Thursday, November 30, 2006
Wednesday, November 29, 2006
Lit folk refuse to link with us because we, the most powerless of writers, have somehow become "bullies" capable of pushing around truly powerful millionaires and their armies of lackeys. Lit characters friendly to me in the past are suddenly aghast at things I've said. Pure phoniness. Another accuses me of not being open-minded, yet declines to exchange links to share each other's ideas.
The truth is that these people are terrified of upsetting the powers-that-be in the literary world-- patrician barons like Eggers and Moody-- by acknowledging our existence in anyway publicly. Word has come down from on high. Like the jellyfish they are, these icons of integrity have complied.
Someone who rejects us solely because we don't have enough women, or this or that, in our ranks, is someone who sees the world in categories and stereotypes. If people don't join us because we don't fit some pre-ordained percentage of prescribed diversity, that's THEIR problem, not ours.
They need to examine their own attitudes first before attacking ours.
This morning I had the displeasure of listening to bourgeois poets Anne Waldman and Jason Shinder misinterpreting the meaning of "Howl." About the famous "Moloch" rant-- "blood of money"-- they spoke in circles, refusing to acknowledge that Ginsberg's words had anything to do with his own time-- when the connection is obvious. At no time, of course, did they mention a major influence on the poem, Kenneth Rexroth's "Thou Shalt Not Kill," a poem which is just as strong yet is celebrated no place.
And what's up with Shinder, anyway? Before the ULA's spring "Howl" protest at Columbia University, eight months ago, establishment attack dog Phillip Lopate, in a letter to me, had Shinder dying, very ill, using this as a reason for us to halt our plans. Jason Shinder sounded fine on the radio, as he looked fine (except for his evil facial expressions) when we saw him earlier this year on stage.
What one can say about "Howl" is that the poem has been neutered. The cultural establishment, embodiment of this nation's upper classes, has the work well in hand. It sits politely on the coffee table in a large room in one of their airy houses, next to a tray of bon-bons. They look at it gratefully, knowing the work is now completely harmless.
Monday, November 27, 2006
Prepster Meghan O'Rourke of Slate, an Insider icon who wouldn't know anything underground if she fell down a manhole, asks the question, "Whatever Happened to the Avant-Garde?" The scope of her essay extends all the way up to 1992! Mentioned by her as purveyors of "a do-it-yourslf ethos" and "a distaste for commercialism" are such conglomerate house pets as Mary Gaitskill, Tama Janowitz, and Dennis Cooper. Say what? The goal of all three was always and forever will remain to be commercial. Scarcely one of them had a "do-it-yourself" moment in their lives regarding their art, though I'm sure all of them give good blow jobs. (Nice to see a recent photo of Tama in Vanity Fair sporting some recent plastic surgery work.)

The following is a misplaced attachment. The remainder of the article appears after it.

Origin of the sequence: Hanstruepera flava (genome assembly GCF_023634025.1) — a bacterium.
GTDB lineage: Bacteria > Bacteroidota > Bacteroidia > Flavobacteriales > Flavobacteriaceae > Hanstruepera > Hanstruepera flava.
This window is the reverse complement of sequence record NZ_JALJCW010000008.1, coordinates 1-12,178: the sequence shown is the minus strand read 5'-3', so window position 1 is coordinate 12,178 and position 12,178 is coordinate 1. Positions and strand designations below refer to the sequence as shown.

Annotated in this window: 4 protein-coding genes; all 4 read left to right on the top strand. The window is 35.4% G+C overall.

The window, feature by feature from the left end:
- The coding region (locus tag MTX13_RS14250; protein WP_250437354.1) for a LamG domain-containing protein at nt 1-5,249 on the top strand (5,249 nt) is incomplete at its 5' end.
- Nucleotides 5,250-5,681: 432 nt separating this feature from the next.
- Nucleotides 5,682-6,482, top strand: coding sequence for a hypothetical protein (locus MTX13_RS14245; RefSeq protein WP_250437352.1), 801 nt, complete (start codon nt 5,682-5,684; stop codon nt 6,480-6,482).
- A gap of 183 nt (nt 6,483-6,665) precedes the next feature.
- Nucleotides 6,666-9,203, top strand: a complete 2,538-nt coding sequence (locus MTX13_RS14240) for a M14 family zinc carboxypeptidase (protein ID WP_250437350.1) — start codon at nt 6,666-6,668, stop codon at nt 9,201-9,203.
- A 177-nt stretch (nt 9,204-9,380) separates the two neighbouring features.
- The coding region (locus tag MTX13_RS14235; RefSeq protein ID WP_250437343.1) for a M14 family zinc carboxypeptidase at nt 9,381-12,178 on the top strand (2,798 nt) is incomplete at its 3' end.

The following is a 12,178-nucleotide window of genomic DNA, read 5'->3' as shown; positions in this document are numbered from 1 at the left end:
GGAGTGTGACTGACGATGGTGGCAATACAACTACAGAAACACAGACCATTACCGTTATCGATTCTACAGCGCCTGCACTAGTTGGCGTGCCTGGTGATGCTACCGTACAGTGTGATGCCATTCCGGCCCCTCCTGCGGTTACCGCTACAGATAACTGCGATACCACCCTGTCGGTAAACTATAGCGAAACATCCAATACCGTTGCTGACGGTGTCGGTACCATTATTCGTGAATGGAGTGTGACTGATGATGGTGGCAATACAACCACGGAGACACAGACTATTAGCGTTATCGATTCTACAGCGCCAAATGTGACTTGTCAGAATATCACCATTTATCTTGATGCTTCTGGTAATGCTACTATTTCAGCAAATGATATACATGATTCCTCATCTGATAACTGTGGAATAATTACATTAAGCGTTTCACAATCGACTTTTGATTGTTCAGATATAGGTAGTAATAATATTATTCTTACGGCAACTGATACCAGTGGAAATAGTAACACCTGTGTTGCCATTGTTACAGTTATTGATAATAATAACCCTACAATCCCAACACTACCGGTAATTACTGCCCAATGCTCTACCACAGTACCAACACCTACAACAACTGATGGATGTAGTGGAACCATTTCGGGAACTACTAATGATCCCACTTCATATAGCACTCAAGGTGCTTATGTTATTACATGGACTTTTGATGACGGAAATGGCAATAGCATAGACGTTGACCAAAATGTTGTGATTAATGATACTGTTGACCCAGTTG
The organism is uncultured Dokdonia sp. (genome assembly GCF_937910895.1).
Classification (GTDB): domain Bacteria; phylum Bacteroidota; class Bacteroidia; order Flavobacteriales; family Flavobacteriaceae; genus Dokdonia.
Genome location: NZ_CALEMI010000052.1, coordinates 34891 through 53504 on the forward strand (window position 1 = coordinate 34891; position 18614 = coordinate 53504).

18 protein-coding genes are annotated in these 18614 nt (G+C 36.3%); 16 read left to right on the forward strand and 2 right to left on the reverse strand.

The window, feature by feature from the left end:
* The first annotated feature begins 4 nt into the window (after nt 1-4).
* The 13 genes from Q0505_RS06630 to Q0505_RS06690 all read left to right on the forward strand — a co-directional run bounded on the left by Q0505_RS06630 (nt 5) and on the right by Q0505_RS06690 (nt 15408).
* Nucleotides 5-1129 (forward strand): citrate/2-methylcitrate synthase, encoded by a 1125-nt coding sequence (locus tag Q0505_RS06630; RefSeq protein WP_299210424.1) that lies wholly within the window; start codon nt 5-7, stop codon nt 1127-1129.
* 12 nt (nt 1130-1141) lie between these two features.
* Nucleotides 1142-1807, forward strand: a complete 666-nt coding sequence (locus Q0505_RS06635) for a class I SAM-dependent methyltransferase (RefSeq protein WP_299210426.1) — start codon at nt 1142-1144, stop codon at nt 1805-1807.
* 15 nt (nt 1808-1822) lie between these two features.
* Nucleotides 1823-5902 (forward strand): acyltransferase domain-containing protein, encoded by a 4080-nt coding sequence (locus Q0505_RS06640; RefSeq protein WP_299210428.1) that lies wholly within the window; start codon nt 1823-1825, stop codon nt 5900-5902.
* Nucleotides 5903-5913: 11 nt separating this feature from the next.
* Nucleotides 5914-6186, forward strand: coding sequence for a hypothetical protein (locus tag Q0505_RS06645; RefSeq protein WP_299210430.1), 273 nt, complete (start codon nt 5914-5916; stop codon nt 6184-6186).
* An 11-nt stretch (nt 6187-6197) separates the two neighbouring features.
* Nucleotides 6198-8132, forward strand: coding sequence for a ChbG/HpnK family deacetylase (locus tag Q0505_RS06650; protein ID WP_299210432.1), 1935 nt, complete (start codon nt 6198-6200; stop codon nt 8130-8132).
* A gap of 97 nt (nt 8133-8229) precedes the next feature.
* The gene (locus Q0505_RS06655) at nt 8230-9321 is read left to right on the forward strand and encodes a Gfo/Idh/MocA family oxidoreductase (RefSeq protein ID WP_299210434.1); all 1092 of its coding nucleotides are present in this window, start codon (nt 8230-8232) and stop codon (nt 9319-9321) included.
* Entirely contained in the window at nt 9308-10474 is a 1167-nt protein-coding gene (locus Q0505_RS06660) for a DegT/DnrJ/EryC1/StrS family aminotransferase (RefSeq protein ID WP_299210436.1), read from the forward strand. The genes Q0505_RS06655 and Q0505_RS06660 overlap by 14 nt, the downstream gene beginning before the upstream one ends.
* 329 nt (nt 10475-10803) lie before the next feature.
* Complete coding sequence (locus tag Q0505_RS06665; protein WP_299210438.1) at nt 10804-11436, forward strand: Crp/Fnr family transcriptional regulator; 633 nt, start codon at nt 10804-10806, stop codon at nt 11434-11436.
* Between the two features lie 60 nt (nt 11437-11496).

Tuesday, November 21, 2006
-A look at a great new Yul Tolbert illustrated daily comic strip.
-Wred Fright's new book.
-"Lessons in Lit": My four-part course on how to be a better writer or poet (from a reader's point-of-view). The four parts, in tentative order:
1.) "Fixing Franzen."
2.) "Marginalized Poetry."
3.) "Two Good Poets."
4.) "Walsh the Poet."
I'll be posting an excerpt from my Detroit novel. . . .
Saturday, November 18, 2006
The subtitle harks back not just to The Autobiography of Malcolm X, but to the autobiography of Frederick Douglass-- the shocking importance of which, in its day, was that ex-slave Douglass was speaking for HIMSELF. Remember the theme of the work-- that what Douglass most embraced was the ability and need to read and write. This revolutionary act gave him equality with anyone. Douglass proved by his writings, his speeches, and his life that he was the equal of any white person.
Empowerment was the message of these two powerful autobiographies. The much-hyped 2006 version gives the opposite message: that the paternalistic rich white man in the person of B'wana Dave Eggers is back in control. "I'm here to help." (The White Man's Burden.) B'wana Dave carts the embodiment of "Victim" from interview to interview as if they were ventriloquist and puppet, while the liberal print media applauds.
Dave Eggers is the darling of boozhie (street slang) lit critics because this ultimate boozhie is an example to them that it's hip to be rich and corporate. Everything he does has an air of unreality about it. He's crafted to be a savior of generosity and benevolence; his image washed in a special glow. The insanity of the man is that he rigorously protects this image from everything resembling a real human being; from hints of anger and flaws; criticism against him consistently steamrolled. Insanity-- or shrewd marketing.
Friday, November 17, 2006
Thursday, November 16, 2006
I have a couple large posts upcoming, but will also be focused in the next couple weeks on helping to build infratsructure for the ULA, to help the launch of books like the one depicted. A lot happening. (Check out the ULA Book Review at www.ulabookreview.blogspot.com -- editor Victor Schwartzman is doing a bang-up job.)
Wednesday, November 15, 2006
Monday, November 13, 2006
Sitting in Dempsey's Bar
New York City Irish pub
I'm honoring Dylan
the real one
who died of drinking
four days and fifty-three years
Does time fly?
It zooms. . . .
100 miles an hour
rocks glass rolling across the bar
whiskey gone too fast
"Bartender, get me another!"
I had a dream of
many of them
at a prostitute druggie hotel
I once used to live in
"Treat them kindly!"
the madam barks.
"Treat them rough and we'll rough YOU up
Ten times over.
Be nice and they'll be nice."
Yes, they're nice
Women are heaven
Even the madam with the bulldog face
soft creature after all
A real softie; easy touch
Beneath the iron.
Saturday, November 11, 2006